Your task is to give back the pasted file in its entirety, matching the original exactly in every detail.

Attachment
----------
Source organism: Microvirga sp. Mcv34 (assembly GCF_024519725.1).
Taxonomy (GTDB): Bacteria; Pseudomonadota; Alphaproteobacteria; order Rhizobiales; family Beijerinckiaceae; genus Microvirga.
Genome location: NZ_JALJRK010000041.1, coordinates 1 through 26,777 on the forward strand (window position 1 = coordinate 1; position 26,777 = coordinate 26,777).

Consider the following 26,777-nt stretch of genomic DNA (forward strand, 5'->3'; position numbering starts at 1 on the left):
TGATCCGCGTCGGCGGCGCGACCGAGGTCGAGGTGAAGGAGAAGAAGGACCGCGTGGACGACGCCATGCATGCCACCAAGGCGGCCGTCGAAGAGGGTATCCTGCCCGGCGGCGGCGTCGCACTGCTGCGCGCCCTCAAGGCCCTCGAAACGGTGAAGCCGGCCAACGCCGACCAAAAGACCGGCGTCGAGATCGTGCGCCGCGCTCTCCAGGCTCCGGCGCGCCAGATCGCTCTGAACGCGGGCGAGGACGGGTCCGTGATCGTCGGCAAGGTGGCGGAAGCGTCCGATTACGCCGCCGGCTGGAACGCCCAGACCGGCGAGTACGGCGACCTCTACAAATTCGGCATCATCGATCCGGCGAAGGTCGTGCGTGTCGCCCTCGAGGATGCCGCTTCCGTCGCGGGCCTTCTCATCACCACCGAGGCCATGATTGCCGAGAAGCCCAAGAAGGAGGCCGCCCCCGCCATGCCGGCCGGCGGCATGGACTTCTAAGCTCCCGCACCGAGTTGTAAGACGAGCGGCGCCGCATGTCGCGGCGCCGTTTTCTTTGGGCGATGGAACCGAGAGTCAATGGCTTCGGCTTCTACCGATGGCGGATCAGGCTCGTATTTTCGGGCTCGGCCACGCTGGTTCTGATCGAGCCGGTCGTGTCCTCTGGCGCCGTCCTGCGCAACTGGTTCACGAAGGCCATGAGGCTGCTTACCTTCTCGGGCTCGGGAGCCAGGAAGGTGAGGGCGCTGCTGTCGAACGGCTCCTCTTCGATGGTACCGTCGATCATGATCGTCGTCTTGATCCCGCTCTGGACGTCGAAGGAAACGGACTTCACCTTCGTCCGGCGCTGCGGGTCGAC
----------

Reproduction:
Source organism: Microvirga sp. Mcv34 (assembly GCF_024519725.1).
Taxonomy (GTDB): Bacteria; Pseudomonadota; Alphaproteobacteria; order Rhizobiales; family Beijerinckiaceae; genus Microvirga.
Genome location: NZ_JALJRK010000041.1, coordinates 1 through 26,777 on the forward strand (window position 1 = coordinate 1; position 26,777 = coordinate 26,777).

Consider the following 26,777-nt stretch of genomic DNA (forward strand, 5'->3'; position numbering starts at 1 on the left):
TGATCCGCGTCGGCGGCGCGACCGAGGTCGAGGTGAAGGAGAAGAAGGACCGCGTGGACGACGCCATGCATGCCACCAAGGCGGCCGTCGAAGAGGGTATCCTGCCCGGCGGCGGCGTCGCACTGCTGCGCGCCCTCAAGGCCCTCGAAACGGTGAAGCCGGCCAACGCCGACCAAAAGACCGGCGTCGAGATCGTGCGCCGCGCTCTCCAGGCTCCGGCGCGCCAGATCGCTCTGAACGCGGGCGAGGACGGGTCCGTGATCGTCGGCAAGGTGGCGGAAGCGTCCGATTACGCCGCCGGCTGGAACGCCCAGACCGGCGAGTACGGCGACCTCTACAAATTCGGCATCATCGATCCGGCGAAGGTCGTGCGTGTCGCCCTCGAGGATGCCGCTTCCGTCGCGGGCCTTCTCATCACCACCGAGGCCATGATTGCCGAGAAGCCCAAGAAGGAGGCCGCCCCCGCCATGCCGGCCGGCGGCATGGACTTCTAAGCTCCCGCACCGAGTTGTAAGACGAGCGGCGCCGCATGTCGCGGCGCCGTTTTCTTTGGGCGATGGAACCGAGAGTCAATGGCTTCGGCTTCTACCGATGGCGGATCAGGCTCGTATTTTCGGGCTCGGCCACGCTGGTTCTGATCGAGCCGGTCGTGTCCTCTGGCGCCGTCCTGCGCAACTGGTTCACGAAGGCCATGAGGCTGCTTACCTTCTCGGGCTCGGGAGCCAGGAAGGTGAGGGCGCTGCTGTCGAACGGCTCCTCTTCGATGGTACCGTCGATCATGATCGTCGTCTTGATCCCGCTCTGGACGTCGAAGGAAACGGACTTCACCTTCGTCCGGCGCTGCGGGTCGAC